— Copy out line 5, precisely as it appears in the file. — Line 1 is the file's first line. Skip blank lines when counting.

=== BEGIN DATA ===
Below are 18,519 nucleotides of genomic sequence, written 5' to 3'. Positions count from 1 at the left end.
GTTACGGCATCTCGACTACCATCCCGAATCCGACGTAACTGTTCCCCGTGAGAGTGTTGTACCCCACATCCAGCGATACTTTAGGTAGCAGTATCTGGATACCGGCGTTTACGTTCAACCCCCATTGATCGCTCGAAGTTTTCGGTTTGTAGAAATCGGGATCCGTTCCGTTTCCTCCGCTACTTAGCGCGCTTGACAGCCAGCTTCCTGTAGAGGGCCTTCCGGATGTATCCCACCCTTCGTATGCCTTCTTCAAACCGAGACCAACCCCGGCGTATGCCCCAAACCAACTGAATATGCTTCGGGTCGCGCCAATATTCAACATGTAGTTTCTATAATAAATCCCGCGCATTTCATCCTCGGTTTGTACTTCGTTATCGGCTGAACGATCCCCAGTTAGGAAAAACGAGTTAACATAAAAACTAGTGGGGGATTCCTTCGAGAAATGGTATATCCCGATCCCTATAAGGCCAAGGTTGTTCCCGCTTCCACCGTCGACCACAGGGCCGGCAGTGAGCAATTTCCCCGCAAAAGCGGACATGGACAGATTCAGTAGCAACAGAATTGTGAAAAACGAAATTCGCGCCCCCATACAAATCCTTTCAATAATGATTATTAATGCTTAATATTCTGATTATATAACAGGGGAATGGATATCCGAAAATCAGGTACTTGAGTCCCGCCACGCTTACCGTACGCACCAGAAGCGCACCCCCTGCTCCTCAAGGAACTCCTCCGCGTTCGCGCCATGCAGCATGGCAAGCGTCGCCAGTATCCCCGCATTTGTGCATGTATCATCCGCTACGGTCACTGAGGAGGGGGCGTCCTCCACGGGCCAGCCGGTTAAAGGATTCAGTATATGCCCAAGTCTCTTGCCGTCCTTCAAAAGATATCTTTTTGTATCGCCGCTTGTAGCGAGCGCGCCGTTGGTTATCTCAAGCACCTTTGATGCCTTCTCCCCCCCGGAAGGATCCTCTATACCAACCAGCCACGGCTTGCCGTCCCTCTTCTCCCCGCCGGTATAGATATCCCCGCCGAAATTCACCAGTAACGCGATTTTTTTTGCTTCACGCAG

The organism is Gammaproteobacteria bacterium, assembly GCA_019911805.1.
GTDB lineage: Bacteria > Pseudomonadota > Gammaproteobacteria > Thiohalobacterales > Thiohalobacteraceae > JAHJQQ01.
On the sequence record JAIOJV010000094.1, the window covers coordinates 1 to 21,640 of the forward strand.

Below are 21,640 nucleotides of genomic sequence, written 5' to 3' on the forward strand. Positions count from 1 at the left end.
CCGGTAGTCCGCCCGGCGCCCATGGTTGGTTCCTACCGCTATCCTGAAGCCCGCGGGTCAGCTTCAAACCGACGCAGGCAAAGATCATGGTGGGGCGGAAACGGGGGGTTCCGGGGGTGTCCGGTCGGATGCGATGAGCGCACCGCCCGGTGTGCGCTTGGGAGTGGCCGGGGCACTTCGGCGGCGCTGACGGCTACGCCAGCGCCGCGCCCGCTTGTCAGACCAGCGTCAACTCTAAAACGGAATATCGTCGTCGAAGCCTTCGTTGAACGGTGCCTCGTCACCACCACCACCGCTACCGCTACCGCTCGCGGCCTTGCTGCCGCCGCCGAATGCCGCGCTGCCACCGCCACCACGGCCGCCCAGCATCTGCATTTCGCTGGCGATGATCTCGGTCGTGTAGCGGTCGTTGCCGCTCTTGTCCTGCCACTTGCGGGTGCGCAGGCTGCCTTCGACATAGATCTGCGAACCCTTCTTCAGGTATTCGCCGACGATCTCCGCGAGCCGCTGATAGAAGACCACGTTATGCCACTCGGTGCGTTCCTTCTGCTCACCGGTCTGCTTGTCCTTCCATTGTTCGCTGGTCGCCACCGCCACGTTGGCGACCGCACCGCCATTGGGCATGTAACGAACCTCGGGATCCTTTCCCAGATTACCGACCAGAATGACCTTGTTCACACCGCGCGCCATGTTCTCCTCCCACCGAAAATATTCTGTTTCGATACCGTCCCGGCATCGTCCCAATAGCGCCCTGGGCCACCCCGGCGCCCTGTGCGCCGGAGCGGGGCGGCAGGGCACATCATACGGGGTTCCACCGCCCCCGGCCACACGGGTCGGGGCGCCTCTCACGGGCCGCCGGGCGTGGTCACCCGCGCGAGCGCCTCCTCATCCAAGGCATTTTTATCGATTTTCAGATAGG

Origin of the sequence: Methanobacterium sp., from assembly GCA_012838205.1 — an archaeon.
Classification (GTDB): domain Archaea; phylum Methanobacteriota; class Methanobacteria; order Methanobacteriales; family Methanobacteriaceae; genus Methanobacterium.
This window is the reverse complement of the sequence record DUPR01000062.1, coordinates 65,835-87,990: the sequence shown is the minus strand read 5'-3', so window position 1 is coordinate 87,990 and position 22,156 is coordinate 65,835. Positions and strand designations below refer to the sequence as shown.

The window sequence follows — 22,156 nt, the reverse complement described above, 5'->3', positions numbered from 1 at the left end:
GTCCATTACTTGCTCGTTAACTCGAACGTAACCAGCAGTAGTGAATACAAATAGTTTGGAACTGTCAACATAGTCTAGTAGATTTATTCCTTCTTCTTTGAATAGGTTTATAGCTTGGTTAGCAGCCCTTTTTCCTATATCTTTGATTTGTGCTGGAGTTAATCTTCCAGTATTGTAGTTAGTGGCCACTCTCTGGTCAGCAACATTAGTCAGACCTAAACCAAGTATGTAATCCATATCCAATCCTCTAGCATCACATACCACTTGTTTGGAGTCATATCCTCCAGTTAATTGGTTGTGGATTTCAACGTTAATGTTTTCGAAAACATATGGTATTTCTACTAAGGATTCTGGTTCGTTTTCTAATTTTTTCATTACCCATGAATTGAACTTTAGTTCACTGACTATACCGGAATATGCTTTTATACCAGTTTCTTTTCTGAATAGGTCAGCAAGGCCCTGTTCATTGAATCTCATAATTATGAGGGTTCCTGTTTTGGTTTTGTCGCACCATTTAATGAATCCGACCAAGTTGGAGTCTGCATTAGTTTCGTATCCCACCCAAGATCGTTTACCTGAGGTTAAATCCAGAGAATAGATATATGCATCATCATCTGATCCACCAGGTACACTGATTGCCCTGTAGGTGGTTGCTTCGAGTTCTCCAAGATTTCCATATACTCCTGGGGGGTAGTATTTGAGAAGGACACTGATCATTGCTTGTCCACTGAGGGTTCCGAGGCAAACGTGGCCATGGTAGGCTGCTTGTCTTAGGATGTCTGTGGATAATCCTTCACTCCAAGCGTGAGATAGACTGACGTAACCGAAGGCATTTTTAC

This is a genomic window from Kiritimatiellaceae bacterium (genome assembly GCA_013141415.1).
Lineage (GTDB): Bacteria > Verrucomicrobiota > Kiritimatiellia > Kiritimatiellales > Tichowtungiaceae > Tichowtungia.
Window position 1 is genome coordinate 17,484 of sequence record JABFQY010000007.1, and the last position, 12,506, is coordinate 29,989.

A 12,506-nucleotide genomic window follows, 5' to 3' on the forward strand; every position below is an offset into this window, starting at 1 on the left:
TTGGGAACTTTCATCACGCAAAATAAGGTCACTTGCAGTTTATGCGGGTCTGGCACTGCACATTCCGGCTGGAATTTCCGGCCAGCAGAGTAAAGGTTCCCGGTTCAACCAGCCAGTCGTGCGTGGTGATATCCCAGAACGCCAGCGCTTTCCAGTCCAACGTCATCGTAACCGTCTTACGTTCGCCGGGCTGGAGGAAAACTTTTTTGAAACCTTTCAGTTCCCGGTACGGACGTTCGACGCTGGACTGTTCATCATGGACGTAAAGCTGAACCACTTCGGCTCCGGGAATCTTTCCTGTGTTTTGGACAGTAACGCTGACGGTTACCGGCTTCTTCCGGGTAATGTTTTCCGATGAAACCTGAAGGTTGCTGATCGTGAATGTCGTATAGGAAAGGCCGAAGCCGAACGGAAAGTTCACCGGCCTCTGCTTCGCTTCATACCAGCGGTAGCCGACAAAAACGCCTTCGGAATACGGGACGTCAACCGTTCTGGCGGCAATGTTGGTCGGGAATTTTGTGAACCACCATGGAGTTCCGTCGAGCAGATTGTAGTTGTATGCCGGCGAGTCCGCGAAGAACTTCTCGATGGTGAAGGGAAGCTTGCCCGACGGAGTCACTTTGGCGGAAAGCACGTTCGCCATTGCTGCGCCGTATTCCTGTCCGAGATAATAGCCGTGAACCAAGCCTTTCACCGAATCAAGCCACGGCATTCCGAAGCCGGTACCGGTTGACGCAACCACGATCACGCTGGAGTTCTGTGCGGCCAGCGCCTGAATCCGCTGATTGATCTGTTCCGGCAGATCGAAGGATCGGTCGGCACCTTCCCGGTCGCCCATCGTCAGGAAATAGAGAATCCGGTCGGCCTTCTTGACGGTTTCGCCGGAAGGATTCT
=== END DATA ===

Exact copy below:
On the sequence record JAIOJV010000094.1, the window covers coordinates 1 to 21,640 of the forward strand.